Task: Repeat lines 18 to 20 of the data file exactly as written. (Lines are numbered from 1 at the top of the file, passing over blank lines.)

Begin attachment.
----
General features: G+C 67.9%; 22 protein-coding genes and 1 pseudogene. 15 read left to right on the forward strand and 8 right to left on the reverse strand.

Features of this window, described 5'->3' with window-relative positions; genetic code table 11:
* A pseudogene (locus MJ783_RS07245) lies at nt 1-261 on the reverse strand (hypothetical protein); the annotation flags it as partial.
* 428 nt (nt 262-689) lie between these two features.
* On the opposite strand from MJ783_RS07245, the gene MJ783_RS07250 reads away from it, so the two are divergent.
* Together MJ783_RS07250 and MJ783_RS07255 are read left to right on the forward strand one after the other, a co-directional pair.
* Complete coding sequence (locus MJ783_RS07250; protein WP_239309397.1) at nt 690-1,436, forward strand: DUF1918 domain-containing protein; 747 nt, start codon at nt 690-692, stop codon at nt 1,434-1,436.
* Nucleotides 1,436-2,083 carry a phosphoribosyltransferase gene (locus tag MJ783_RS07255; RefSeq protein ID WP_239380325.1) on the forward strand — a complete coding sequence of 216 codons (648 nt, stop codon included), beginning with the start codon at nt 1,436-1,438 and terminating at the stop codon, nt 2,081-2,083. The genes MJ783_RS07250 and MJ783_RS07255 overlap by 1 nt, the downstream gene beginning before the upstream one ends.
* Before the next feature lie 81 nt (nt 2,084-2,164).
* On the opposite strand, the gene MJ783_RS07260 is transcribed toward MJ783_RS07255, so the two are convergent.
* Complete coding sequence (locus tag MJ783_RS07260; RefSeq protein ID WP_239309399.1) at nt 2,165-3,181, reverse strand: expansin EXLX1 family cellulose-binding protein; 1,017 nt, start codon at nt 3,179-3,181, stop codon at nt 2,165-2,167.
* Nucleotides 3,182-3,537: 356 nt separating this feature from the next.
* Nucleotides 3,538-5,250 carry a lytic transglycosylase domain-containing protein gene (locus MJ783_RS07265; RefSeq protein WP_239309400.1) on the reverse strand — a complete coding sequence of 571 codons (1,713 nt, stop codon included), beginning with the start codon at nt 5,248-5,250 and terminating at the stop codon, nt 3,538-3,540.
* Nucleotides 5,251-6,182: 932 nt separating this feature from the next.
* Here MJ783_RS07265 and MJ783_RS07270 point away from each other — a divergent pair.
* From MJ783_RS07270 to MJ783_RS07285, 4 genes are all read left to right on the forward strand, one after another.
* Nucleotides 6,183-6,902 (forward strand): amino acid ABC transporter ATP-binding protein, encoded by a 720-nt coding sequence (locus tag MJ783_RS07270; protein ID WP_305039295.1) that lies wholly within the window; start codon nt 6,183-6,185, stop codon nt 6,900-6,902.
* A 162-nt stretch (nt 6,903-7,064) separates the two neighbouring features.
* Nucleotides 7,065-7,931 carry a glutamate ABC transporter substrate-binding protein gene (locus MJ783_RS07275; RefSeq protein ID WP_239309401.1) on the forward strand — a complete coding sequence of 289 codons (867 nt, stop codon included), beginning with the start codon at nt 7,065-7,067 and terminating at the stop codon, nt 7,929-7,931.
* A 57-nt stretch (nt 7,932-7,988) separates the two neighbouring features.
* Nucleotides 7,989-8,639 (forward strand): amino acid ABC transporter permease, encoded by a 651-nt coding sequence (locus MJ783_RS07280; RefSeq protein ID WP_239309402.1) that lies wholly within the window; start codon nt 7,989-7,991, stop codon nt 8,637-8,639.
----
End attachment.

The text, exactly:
* A 162-nt stretch (nt 6,903-7,064) separates the two neighbouring features.
* Nucleotides 7,065-7,931 carry a glutamate ABC transporter substrate-binding protein gene (locus MJ783_RS07275; RefSeq protein ID WP_239309401.1) on the forward strand — a complete coding sequence of 289 codons (867 nt, stop codon included), beginning with the start codon at nt 7,065-7,067 and terminating at the stop codon, nt 7,929-7,931.
* A 57-nt stretch (nt 7,932-7,988) separates the two neighbouring features.